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Together Brothers (1974)
Directed by William A. Graham
Written by Jack DeWitt and Joe Greene
Produced and Distributed by 20th Century Fox
94 minutes

On the surface, Together Brothers seems to be one of the many films of the blaxploitation genre to be forgotten by mass audiences. Written by Jack DeWitt and Joe Green, directed by William A. Graham (who had directed one previous blaxploitation film, Honky, in 1971), and featuring the only cinematic soundtrack ever composed by Barry White, the film’s release was overshadowed by that of other blaxploitation pictures also released that year, such as The Education of Sonny Carson (1974), Foxy Brown (1974), and Sugar Hill (1974). However, Together Brothers represents an interesting entry in the genre, primarily because it subverts, as well as participates in, some of blaxploitation’s attitudes toward women, homosexuals, and white society. The film also represents a shift from the normal locations and actors present in most of the period’s films, while still utilizing the detective film genre and blaxploitation’s revision of what that genre entails.

The film opens with Mr. Kool (Ed Bernard) watching a house being demolished as a group of locals look on. Kool is a police officer who walks a beat, restoring peace and order to the impoverished areas of Galveston, Texas. He is also a mentor to several young boys in the community, including Mau Mau (Kenneth Bell), A.P. (Nelson Sims), Monk (Owen Pace), Gri Gri (Kim Dorsey), and their leader, H. J. (Ahmad Nurradin). Later in the evening, H.J.’s younger brother Tommy (Anthony Wilson) witnesses a masked figure brutally murder Mr. Kool. Tommy is rendered mute from the shock, and H.J. and the gang decide after the funeral to track down their mentor’s killer. This leads the “brothers,” as they are called in the film, to befriend a local group of Latinos in order to sneak into the police station and obtain files on recently released inmates. Eventually, it is discovered that the killer is Billy Most (Lincoln Kilpatrick), a drag queen who was previously arrested for stealing a baby from an affluent white man. Mr. Kool was the officer who took the baby back, and Most claims that he killed Kool because, “Mess with Billy Most, and your black ass gonna die.” The film ends with a twist, however, as Billy tries to kill Tommy, but then realizes that the young boy is the baby that he had stolen years earlier. The brothers and the police arrive in time to see Billy cuddling Tommy close to his chest, calling him “My baby!” He is then arrested. The final shot of the film shows the brothers walking off into the night, enacting their identity as “Together brothers.”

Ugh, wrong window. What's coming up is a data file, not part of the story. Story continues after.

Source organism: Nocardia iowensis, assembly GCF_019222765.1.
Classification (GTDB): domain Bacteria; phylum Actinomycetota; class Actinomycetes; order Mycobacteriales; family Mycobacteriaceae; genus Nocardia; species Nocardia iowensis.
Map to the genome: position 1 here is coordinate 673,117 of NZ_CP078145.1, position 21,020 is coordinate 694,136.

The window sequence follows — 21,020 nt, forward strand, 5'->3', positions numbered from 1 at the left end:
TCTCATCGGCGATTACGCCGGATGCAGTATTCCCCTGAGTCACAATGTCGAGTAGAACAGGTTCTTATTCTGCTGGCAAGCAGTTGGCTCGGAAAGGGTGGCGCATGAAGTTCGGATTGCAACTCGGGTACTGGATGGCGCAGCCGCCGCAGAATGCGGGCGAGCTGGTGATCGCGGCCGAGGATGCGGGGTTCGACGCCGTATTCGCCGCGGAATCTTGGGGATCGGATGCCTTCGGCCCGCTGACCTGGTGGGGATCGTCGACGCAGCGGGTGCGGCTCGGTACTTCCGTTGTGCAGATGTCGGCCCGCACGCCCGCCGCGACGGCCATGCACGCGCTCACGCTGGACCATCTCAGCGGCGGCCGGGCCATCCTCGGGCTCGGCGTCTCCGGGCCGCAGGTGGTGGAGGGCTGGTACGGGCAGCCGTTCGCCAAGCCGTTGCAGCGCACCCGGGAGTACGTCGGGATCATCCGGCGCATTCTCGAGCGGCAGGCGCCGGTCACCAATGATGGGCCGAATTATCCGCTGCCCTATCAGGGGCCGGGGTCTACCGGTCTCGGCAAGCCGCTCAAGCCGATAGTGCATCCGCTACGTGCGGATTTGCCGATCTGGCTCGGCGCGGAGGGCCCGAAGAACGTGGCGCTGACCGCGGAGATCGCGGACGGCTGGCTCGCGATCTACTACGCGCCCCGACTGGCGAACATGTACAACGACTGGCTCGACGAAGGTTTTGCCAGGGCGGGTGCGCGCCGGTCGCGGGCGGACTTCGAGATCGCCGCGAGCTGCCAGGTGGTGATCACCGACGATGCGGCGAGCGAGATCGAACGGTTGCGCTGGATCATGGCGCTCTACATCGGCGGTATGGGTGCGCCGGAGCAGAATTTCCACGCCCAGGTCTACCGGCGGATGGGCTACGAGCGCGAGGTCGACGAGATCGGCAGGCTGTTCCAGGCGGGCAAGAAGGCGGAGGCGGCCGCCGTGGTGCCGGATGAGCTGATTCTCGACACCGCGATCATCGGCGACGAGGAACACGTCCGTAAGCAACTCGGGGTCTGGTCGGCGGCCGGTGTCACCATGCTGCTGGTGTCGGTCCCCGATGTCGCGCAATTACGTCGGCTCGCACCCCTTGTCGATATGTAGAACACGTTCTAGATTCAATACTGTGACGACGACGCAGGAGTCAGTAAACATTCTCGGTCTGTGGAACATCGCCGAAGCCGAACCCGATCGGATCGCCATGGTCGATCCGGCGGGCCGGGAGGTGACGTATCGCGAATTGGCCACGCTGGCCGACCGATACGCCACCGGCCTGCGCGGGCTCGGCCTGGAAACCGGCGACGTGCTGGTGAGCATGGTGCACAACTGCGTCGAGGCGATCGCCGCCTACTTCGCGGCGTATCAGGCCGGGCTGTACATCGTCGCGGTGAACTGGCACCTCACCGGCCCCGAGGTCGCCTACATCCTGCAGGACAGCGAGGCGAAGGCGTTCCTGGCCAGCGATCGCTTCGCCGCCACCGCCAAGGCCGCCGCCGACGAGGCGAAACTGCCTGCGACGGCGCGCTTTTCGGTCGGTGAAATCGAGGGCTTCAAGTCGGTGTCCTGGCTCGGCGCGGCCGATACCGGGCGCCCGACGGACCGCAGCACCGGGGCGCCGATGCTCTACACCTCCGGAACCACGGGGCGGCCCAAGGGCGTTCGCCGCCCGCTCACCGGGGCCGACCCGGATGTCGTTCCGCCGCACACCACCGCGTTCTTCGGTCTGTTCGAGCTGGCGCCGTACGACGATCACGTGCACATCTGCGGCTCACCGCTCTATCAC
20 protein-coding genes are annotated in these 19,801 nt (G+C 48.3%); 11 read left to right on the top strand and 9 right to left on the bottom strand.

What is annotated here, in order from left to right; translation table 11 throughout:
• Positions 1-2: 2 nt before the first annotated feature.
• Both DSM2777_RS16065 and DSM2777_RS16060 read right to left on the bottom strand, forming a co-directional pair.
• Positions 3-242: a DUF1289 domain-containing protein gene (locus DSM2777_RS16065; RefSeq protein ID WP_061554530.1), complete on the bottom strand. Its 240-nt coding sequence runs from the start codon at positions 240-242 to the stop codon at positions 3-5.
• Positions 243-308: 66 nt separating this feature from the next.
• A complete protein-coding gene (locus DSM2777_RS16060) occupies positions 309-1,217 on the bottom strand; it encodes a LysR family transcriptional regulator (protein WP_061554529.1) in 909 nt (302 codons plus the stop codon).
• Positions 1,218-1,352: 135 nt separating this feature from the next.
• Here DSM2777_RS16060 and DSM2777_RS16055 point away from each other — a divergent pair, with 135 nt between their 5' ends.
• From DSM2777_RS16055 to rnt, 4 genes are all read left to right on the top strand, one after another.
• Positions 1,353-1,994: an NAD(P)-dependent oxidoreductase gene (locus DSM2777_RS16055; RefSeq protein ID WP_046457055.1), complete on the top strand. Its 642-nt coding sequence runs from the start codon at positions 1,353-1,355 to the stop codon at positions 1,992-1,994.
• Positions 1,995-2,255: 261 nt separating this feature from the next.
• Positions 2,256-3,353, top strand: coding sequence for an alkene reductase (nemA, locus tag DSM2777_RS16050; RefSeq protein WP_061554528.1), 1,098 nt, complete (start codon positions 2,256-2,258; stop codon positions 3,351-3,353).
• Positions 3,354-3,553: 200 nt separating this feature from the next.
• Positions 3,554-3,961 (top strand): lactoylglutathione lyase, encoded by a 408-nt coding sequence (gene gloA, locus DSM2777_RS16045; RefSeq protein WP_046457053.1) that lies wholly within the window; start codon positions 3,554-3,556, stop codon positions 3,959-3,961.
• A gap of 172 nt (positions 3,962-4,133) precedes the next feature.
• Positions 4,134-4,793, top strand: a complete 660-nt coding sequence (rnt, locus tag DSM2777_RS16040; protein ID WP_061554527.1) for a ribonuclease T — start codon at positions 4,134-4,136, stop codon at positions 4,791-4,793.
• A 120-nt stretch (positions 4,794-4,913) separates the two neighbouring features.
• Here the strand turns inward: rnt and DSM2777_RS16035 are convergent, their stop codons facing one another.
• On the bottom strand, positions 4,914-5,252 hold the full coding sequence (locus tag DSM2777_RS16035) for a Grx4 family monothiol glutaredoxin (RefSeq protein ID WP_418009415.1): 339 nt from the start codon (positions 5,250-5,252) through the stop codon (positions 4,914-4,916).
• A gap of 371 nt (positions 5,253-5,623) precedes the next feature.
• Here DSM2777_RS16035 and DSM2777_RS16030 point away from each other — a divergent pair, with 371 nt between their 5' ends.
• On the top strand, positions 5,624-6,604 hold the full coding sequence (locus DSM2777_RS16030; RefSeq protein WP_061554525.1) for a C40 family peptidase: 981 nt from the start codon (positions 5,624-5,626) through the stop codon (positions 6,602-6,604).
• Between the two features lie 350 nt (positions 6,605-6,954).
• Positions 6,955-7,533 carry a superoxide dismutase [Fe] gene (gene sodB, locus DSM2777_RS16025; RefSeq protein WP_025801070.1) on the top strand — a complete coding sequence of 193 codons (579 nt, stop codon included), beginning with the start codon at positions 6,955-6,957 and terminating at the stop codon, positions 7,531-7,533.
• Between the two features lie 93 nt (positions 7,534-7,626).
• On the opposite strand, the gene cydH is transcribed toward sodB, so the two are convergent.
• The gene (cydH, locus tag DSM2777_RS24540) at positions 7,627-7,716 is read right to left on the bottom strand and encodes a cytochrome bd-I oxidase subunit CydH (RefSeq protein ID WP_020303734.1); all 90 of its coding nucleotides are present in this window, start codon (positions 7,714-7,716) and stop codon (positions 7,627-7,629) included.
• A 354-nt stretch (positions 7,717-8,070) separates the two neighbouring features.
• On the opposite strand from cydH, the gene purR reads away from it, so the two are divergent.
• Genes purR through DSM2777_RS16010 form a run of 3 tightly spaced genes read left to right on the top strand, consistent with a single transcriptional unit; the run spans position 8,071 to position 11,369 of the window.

Together Brothers contains all of the blaxploitation genre’s establishing features, which Amanda Howell describes as “vulgarity, violence, and vanity,” but handles these atypically. The film contains only one scene of graphic violence, and while it does feature the use of racial epithets and various obscenities, it does not overplay these elements. Howell notes that “Most (of these films) were filmed on location in America’s largest—and most troubled—black neighborhoods,” and while Together Brothers departs from this model, the troubled images it conveys are similar. Set in an impoverished section of Galveston, Texas that is populated by prostitutes, vagrants, and street kids, the film merely shifts these urban issues from the ghettos of Los Angeles and Harlem to a coastal Texas town.

While Together Brothers features a typical black hero, described by Novotny Lawrence as “a character able to navigate the white world while maintaining blackness,” the main characters in the film are largely children. White characters are largely absent here, except in a few brief scenes where they appear as police. It is, however, up to the “brothers” to find Kool’s killer. Smart and clever, in spite of referring to themselves as “dumb darkies” in front of a white police officer, H.J. and his friends are the ones who ultimately solve the case.

The film’s representations of women follow genre conventions, which Kelly Hankin describes as “representations...


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pp. 84-85
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